Micro VC Funds?

Thoughts on joining a micro VC firm? Wondering more about long-term opps and comp. Looking at a small micro VC firm that is about 1 year old with fund I at $6M. Would be joining as an associate. Any ideas on comp? Experience for bschool? Exit opps?

Comments (9)

Jan 31, 2019 - 2:43pm
Chicago60007, what's your opinion? Comment below:


Jan 31, 2019 - 2:52pm
faceslappingcompilation, what's your opinion? Comment below:

VC funds look for 12%+ IRR with an expected term of 10 years....so that's about a 3x return. The Fund manager gets 20% of the gain. So...a 6mm fund that hits these "avg" numbers will return 18mm over 10 years....and the manager gets 3.6mm (for 10 years of work...or 360k/year) and that's BEFORE they pay you...so they get even less.

Unless the fund can raise more $$...its doubtful you'll ever make meaningful money there (although, it would be good experience to see and try to value all the idea stage companies that will come to you trying to pitch their idea).

Its rare to see successful VC funds this small. Investing 200k 30 times = 6mm. So, out of 30 micro-investments, if one of them hits, and lets assume they exit for 100mm. Assume your Micro fund invests 200k and gets 20% of a startup (1mm valuation).

Your micro VC will get diluted in the A (10mm), B (25mm) and C (50mm) valuations rounds because its such a small fund, you can't keep up pro-rata with the future investors.

imagine your 20% 200k stake, gets diluted in the Series A (3mm at 10mm post money valuation) If you are not putting up more cash, than you are "selling" 30% of your 20% ownership at the 10mm valuation, but you don't get any cash...you become another founder, and you own a smaller % of a bigger company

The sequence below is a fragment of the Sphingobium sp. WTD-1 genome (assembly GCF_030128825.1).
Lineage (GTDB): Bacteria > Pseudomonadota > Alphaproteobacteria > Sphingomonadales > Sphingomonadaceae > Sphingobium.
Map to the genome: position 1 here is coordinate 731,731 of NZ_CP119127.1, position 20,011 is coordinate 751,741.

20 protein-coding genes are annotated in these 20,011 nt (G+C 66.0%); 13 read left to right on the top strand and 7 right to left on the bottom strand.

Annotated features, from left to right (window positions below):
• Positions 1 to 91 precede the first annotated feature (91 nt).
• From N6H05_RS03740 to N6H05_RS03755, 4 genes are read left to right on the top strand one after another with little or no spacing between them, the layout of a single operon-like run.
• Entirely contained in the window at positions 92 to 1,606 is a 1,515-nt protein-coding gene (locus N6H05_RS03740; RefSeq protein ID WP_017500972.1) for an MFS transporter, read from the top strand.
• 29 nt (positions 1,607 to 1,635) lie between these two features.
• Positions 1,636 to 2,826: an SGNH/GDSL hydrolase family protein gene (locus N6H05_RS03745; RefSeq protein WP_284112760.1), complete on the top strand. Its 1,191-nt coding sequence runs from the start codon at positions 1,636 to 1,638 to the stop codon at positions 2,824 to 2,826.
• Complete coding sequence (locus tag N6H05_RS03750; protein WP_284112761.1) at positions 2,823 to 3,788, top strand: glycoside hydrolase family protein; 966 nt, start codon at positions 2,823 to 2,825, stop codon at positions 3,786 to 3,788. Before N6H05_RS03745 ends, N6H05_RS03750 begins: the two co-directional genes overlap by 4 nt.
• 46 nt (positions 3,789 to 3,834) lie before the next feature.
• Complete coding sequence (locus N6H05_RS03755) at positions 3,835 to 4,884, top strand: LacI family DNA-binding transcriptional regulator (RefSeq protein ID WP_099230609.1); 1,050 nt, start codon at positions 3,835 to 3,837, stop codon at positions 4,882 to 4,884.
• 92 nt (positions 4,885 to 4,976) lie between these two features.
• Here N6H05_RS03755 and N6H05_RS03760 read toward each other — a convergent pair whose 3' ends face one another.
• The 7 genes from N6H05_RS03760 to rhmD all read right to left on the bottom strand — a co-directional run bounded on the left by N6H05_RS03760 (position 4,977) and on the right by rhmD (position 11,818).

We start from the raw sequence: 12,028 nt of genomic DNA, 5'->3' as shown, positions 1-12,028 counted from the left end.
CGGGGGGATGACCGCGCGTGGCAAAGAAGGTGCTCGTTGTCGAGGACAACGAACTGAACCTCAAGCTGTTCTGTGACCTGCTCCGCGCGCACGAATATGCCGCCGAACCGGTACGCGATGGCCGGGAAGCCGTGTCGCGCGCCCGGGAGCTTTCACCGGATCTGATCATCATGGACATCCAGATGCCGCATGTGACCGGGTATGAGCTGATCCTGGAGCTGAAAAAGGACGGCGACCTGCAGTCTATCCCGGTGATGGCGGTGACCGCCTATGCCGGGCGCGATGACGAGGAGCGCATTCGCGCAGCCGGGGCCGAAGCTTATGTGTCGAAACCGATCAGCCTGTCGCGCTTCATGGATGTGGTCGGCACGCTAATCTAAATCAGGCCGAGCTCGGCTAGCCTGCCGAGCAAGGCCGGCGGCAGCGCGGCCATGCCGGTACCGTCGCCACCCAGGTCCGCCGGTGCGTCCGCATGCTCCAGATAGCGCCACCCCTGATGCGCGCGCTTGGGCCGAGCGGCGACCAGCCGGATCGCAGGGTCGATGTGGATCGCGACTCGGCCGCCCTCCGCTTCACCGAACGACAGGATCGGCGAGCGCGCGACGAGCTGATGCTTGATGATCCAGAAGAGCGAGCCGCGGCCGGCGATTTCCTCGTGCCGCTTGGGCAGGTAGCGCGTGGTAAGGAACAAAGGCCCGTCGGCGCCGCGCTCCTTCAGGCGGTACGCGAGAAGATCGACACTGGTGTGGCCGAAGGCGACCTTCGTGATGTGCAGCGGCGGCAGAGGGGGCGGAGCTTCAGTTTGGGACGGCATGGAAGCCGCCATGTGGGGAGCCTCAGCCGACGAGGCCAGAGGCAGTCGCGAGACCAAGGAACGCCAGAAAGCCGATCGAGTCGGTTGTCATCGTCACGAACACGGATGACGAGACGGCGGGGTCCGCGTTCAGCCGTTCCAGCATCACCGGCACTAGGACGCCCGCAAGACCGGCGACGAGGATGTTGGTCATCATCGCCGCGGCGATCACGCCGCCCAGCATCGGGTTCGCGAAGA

After that 3mm series A investment, your 200k for 20% becomes worth 14% of 10mm (or 1.4mm). Assume that happens 2 more times 5mm at 25mm valuation (20% equity) (14% --> 11.2% of 25mm) 10mm at 50mm valuation (20% equity) (11.2% --> 9% of 50mm)

Finally, exit at 100mm where you own 9% of 100mm =9mm

So, yes, your 200k investment exiting at 9mm is a great job for that 200k....but chances are, the other 29 fund investments are worth zero...and so this 6mm fund is worth 9mm after 7-10 years. Lets assume that a 50% return in 7 years = or a 7% IRR which sucks for a VC fund. Taking all that risk for a 7% return...you are better off owning a REIT that pays 6-8% (of which there are many)

investing in this kind of fund assumes that the investing partner can find MULTIPLE wins...in a sea where most VC investments end up worth zero.

Then we must wonder...where is the money to pay the associate employee 100k/year for 5-7 years??

just google it...you're welcome
  • 5
  • 1
Jan 31, 2019 - 3:34pm
Chicago60007, what's your opinion? Comment below:

If you have the time/are willing, could you break it down/explain further?

Jan 31, 2019 - 3:41pm
faceslappingcompilation, what's your opinion? Comment below:

a microfund only works if they truly find a diamond in the rough...such as being the first investor in facebook when all they had was mark coding in his dormroom.

just google it...you're welcome
Jan 31, 2019 - 3:46pm
FellowTraveler, what's your opinion? Comment below:

Not that complicated. Set up a rudimentary spreadsheet with AUM at the top, followed by a 2% management fee, and 20% of all gains. Now backsolve the required IRR on the fund, assuming a time to realization horizon of 5 or 6 years, that will pay the investment team and cover the overhead. Since the AUM fees are going to be miniscule, your base salary will probably be low, and to make any money on your carry (and you're last in line, after the founders) the fund will need an extraordinary number of big hits.